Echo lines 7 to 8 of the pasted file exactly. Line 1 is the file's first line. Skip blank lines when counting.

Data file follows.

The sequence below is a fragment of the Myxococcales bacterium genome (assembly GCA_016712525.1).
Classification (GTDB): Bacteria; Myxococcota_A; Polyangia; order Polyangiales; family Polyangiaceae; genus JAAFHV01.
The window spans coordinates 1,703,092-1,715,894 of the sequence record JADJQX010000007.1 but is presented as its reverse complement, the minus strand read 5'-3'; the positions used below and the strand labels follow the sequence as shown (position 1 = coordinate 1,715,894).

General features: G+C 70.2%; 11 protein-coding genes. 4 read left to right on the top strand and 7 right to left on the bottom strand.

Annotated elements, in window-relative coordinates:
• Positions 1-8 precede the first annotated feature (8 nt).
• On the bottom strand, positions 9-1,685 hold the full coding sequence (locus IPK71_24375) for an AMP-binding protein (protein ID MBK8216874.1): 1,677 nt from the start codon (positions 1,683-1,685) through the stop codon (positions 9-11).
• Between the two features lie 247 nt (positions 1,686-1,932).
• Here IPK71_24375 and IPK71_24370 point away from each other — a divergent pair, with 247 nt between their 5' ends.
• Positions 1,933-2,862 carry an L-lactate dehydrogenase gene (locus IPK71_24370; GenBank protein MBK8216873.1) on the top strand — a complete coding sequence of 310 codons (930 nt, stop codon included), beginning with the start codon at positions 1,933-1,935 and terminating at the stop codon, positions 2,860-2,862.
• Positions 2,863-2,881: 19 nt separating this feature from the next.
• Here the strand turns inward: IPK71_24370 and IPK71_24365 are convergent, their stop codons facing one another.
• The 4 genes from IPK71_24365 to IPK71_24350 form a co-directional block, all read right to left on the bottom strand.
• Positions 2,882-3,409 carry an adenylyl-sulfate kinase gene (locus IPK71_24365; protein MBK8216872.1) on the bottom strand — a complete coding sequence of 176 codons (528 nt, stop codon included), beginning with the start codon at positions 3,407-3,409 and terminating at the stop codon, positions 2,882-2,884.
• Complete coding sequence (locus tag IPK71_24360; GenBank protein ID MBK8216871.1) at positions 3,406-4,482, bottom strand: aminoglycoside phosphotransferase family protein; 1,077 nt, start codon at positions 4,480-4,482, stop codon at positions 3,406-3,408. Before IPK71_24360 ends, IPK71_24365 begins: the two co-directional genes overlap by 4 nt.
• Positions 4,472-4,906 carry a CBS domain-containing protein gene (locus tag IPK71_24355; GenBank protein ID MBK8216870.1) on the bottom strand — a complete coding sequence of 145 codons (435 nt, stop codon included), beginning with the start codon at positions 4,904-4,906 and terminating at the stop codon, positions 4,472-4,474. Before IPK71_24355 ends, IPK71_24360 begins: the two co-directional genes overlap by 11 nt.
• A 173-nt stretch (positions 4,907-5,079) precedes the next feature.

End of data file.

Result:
• On the bottom strand, positions 9-1,685 hold the full coding sequence (locus IPK71_24375) for an AMP-binding protein (protein ID MBK8216874.1): 1,677 nt from the start codon (positions 1,683-1,685) through the stop codon (positions 9-11).
• Between the two features lie 247 nt (positions 1,686-1,932).